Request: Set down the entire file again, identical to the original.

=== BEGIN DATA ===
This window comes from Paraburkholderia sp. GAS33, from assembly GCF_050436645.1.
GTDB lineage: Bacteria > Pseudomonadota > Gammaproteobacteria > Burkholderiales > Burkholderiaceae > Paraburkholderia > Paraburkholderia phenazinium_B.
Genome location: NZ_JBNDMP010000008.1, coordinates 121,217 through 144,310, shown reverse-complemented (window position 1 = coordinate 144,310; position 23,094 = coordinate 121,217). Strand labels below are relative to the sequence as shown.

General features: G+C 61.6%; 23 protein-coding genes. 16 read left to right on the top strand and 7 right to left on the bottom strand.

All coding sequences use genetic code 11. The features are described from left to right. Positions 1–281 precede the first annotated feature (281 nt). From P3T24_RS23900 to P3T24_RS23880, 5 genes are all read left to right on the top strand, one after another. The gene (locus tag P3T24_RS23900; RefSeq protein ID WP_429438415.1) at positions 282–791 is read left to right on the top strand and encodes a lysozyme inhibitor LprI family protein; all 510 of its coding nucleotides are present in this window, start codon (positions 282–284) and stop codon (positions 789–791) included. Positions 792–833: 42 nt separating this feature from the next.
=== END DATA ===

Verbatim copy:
This window comes from Paraburkholderia sp. GAS33, from assembly GCF_050436645.1.
GTDB lineage: Bacteria > Pseudomonadota > Gammaproteobacteria > Burkholderiales > Burkholderiaceae > Paraburkholderia > Paraburkholderia phenazinium_B.
Genome location: NZ_JBNDMP010000008.1, coordinates 121,217 through 144,310, shown reverse-complemented (window position 1 = coordinate 144,310; position 23,094 = coordinate 121,217). Strand labels below are relative to the sequence as shown.

General features: G+C 61.6%; 23 protein-coding genes. 16 read left to right on the top strand and 7 right to left on the bottom strand.

All coding sequences use genetic code 11. The features are described from left to right. Positions 1–281 precede the first annotated feature (281 nt). From P3T24_RS23900 to P3T24_RS23880, 5 genes are all read left to right on the top strand, one after another. The gene (locus tag P3T24_RS23900; RefSeq protein ID WP_429438415.1) at positions 282–791 is read left to right on the top strand and encodes a lysozyme inhibitor LprI family protein; all 510 of its coding nucleotides are present in this window, start codon (positions 282–284) and stop codon (positions 789–791) included. Positions 792–833: 42 nt separating this feature from the next.